Equalization of Bass Speakers

Simulation Lautsprecher
© Photo ITWM

This speaker was especially developed for suppressing disturbing distortions.

The project presented here has been carried out in close cooperation with the company KS-Beschallungstechnik, one of the most renowned addresses for expert sound systems. The company is already using digital signal processors (DSP) very successfully in order to produce mid-range and treble loudspeakers with a unique sound reproduction. The applied filters use as input the impulse response stored in the memory.

However, this technique cannot be transferred to bass speakers, because high performance for low frequencies requires a strong excursion of the membrane or hardly damped resonances of the box. Both effects result in a long reverberation time and nonlinear effects like the superproportional occurrence of overtones if the performance is increased (distortions). 


Project Goals

The controller is supposed to determine the voltage at the moving coil in such a way that, on the one hand, the sound pressure produced follows the incoming signal (e.g., CD) as exactly as possible, and on the other hand the electric and mechanical loads remain uncritical.

From a control theoretical point of view, we are thus dealing with the problem of an optimal tracking. The required quality of this feedback, the strong nonlinear individual dynamics of a bass speaker, and the real-time computation represent a challenge that is not even met by regulators developed especially for nonlinear systems. The method of feedback linearization (mirror filter), e.g., does not include a mechanism to limit energy.

The concept developed at the Fraunhofer ITWM generalizes the principle of an optimal linear output-feedback. It is based on a nonlinear state space model of the speaker, which describes how the state variables, e.g., current or membrane excursion, change depending on the control voltage. In particular, the method allows the forecast of the sound pressure as a function of control voltage and original state.

This forecast can be compared with a section of the incoming signal anticipated by a few milliseconds. Finally, the control voltage is selected in such a way that the resulting difference, as well as the energy stored in the speaker, remain as small as possible. The central problem is the symbolic approximation of the occurring differential equations and optimization problems in such a way that the voltage is represented as a polynomial in the original state and the incoming signals. The solution arises from an unconventional coupling of computer algebra and asymptotic analysis.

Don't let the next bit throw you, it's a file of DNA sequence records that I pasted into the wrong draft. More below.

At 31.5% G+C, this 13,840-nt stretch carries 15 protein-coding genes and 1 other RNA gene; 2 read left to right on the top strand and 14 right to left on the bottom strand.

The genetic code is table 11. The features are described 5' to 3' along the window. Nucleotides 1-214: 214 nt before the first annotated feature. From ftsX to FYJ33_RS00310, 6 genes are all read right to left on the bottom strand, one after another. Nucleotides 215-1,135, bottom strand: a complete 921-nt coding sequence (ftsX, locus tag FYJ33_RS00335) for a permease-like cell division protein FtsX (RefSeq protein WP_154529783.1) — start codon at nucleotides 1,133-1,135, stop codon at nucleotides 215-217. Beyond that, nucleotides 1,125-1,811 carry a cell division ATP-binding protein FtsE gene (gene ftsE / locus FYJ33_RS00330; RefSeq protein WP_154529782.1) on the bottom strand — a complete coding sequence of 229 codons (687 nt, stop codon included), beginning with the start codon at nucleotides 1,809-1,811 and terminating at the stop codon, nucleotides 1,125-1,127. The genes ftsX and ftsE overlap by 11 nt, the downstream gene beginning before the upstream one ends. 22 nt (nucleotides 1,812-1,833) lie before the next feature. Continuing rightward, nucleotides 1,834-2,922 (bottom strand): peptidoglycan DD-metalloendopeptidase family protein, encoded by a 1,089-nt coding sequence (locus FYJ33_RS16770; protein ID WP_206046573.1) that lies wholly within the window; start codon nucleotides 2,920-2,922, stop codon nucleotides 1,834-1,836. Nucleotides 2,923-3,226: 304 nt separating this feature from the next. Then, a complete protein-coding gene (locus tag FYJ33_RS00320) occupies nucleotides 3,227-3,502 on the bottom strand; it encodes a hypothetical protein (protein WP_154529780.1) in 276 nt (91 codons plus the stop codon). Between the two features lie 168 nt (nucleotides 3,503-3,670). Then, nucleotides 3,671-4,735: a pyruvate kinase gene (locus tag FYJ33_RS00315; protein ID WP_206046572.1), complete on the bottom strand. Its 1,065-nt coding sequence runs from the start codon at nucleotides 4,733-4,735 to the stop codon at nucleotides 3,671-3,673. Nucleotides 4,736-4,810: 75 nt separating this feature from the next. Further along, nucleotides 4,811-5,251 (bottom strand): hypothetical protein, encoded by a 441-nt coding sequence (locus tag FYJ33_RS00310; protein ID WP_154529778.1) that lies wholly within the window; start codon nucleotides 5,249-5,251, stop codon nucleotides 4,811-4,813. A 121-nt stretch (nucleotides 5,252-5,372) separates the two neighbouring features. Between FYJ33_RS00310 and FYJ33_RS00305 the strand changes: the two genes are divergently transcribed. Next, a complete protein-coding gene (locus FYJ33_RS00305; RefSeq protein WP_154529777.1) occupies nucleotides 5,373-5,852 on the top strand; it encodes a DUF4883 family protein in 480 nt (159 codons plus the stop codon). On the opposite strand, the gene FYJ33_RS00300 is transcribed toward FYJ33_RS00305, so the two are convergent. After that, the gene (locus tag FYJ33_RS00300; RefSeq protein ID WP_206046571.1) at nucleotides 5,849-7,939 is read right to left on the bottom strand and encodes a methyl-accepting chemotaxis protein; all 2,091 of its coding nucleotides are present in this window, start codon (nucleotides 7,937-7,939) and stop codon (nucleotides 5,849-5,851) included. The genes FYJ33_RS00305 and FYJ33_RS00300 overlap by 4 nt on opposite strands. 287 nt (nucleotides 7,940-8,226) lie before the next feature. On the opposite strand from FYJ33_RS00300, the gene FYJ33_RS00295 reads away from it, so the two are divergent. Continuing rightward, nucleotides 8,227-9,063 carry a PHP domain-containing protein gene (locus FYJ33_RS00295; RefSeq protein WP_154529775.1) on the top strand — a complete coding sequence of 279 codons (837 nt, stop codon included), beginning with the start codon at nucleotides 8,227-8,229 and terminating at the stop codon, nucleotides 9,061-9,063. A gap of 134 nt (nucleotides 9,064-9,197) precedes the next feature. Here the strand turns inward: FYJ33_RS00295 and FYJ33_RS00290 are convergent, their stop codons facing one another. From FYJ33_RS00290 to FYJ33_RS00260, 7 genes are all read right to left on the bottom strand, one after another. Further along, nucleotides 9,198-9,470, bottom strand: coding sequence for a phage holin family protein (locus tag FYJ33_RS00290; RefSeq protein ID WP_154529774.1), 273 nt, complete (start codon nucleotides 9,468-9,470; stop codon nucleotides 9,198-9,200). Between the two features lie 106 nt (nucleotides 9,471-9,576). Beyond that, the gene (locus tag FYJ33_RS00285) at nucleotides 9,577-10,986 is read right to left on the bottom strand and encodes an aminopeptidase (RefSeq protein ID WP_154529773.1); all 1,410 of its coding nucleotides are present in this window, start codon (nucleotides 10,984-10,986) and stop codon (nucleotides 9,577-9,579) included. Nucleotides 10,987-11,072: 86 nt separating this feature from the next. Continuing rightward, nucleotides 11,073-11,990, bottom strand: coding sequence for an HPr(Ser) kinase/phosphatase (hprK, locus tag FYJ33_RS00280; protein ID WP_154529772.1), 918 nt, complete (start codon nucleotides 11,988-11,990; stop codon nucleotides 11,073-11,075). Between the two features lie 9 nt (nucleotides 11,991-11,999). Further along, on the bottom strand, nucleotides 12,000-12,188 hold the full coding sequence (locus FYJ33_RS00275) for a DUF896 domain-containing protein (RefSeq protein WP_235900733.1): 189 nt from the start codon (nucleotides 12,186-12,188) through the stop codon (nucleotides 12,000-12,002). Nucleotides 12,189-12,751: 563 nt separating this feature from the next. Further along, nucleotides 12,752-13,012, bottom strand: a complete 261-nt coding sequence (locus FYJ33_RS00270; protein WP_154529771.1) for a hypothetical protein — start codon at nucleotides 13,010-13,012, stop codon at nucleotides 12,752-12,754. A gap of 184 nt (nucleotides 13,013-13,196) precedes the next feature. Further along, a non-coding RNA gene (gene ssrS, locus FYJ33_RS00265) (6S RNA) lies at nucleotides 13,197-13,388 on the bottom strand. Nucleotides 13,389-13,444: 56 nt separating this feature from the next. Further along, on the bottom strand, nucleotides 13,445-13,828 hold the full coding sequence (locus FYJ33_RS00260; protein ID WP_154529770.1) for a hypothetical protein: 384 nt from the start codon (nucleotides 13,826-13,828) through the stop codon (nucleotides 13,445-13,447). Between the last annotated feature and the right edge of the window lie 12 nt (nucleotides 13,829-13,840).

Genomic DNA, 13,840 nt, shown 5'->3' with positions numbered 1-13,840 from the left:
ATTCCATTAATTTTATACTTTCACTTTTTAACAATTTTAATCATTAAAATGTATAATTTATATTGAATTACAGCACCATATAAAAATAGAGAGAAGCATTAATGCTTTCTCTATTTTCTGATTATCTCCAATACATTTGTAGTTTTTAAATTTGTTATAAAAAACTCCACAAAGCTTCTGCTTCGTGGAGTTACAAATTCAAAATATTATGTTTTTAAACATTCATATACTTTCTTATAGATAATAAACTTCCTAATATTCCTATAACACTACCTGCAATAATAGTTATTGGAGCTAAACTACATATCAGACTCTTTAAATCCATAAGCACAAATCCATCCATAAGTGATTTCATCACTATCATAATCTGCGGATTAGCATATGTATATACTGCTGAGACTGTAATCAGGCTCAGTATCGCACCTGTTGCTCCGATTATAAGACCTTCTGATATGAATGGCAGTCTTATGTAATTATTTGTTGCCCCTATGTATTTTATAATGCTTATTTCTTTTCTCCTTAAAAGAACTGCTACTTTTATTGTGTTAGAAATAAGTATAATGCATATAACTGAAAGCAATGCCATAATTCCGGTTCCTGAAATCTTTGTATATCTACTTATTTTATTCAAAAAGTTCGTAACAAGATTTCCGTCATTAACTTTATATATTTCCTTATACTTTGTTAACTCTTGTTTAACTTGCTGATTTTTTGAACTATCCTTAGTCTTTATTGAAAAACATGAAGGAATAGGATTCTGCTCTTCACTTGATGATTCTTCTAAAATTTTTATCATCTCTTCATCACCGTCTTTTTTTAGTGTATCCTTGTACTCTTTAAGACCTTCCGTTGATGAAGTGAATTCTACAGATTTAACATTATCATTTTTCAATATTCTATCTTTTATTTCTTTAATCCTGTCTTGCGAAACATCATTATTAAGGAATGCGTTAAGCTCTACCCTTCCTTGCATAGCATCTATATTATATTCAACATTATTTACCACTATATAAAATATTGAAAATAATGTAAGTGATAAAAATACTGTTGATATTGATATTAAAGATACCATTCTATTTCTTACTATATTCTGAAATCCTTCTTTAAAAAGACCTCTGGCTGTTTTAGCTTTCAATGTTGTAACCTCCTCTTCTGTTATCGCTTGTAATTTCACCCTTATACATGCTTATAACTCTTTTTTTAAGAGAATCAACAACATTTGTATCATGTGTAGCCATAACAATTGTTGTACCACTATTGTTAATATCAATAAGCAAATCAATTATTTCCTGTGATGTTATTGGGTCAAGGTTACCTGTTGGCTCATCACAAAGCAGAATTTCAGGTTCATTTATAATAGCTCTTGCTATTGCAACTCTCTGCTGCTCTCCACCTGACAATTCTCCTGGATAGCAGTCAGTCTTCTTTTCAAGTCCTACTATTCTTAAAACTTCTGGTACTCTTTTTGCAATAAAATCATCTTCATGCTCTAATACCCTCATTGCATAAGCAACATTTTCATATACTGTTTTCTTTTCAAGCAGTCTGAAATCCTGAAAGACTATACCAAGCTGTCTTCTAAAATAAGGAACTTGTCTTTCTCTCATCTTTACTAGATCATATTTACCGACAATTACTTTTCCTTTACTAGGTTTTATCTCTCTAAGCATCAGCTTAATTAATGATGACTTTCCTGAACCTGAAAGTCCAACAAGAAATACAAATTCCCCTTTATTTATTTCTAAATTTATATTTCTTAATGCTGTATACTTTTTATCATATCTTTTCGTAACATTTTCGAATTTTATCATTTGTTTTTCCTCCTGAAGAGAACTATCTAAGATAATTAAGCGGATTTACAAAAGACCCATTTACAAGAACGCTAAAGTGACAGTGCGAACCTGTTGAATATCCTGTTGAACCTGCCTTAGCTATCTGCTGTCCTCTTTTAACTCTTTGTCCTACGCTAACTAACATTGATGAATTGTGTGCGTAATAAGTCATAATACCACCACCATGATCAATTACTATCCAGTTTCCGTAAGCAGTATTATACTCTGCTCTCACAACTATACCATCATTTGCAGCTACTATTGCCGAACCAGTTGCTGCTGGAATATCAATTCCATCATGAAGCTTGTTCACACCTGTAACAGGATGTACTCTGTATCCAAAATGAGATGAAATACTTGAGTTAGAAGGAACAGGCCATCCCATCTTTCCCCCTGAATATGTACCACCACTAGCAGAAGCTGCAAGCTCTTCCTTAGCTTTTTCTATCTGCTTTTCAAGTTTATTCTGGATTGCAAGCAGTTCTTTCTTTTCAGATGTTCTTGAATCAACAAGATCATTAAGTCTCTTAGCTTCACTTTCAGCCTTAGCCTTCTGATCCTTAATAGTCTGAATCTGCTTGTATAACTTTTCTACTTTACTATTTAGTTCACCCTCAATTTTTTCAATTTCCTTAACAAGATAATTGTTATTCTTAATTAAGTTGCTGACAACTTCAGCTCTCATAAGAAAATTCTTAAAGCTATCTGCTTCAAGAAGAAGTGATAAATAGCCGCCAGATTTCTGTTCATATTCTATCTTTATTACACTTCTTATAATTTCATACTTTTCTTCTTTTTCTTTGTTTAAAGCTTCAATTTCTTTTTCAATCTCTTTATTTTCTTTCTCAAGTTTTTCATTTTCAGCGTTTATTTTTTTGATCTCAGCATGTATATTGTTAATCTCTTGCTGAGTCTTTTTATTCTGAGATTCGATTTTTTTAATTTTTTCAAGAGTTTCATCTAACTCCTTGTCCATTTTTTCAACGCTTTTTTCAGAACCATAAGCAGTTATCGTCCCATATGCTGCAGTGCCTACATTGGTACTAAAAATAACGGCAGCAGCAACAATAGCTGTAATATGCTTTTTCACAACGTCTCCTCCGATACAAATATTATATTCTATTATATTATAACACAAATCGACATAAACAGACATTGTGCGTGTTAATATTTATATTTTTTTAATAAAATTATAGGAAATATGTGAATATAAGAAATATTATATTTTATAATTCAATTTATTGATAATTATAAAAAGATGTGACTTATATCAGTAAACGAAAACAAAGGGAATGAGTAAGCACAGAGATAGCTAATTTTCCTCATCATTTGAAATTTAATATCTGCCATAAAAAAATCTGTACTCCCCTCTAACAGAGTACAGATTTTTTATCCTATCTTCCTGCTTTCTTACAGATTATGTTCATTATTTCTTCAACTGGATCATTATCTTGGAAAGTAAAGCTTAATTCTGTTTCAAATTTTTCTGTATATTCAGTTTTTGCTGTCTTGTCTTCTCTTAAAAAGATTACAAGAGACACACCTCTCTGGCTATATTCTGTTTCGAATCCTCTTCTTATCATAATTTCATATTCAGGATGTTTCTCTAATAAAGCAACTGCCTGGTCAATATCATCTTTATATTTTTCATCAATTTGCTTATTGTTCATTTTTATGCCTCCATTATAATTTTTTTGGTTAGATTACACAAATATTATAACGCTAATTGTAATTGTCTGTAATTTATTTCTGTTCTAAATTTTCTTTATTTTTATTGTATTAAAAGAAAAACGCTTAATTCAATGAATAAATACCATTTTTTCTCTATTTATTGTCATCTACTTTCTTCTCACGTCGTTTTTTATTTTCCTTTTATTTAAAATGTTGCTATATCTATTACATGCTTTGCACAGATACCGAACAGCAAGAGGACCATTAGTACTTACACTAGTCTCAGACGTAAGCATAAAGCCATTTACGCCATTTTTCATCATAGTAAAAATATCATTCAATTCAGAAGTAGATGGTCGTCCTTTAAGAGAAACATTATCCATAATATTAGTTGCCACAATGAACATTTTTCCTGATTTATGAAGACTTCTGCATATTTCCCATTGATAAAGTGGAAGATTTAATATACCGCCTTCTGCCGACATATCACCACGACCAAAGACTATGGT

Software Package Automates the Process Steps

In order to realize the control concept on a DSP in a simple way, a software package has been developed at the Fraunhofer ITWM which automates all the necessary process steps, from the identification of the nonlinear state space model on the basis of measurements to the output of the polynomial coefficients essential for the controller.

At the moment, the hardware integration of the DSP is not yet finished. If the regulated bass speaker behaves as it does in the simulation, the sound reproduction will correspond to the quality of the mid-range and treble speakers in every way, so that the product line of KS-Beschallungstechnik will be rounded off.

Verallgemeinerte Helmholtzgleichung
© Photo ITWM

Generalized Helmholtz Equation

Simuliertes Einschwingverhalten des Prototyps
© Photo ITWM

Simulated Transient Response of the Prototype.

Finding Optimal Box Geometry

The second part of the project has dealt with the problem of finding a box geometry which already suppresses disturbing distortions by its shape. This nonlinear phenomenon cannot be simulated by commercial acoustic software because the latter is based on the linear Helmholtz equation.

Therefore, at the Fraunhofer ITWM an approximation of the Euler equation has been derived which accounts for the membrane excursion of second order. It turns out that the sources of disturbing overtones are the areas of high pressure, as well as those areas where the velocity is rapidly changing. The new equations were implemented under Femlab, a commercial finite element package.

In particular, the nonlinear sound field simulation uncovers that insufficiently rounded edges of the reflex tube are disturbing. Although this has already been known for a long time, only now a quantitative determination is possible. The additional numerical effort is small compared to a linear acoustic simulation, it only requires the solution of one further inhomogeneous Helmholtz equation.

Simulated transient response of the prototype in the case of the new regulation and in the case of classical linearization of the amplitude frequency response


Type of Project: Industry Project
Project Partner: KS Beschallungstechnik GmbH, Hettenleidelheim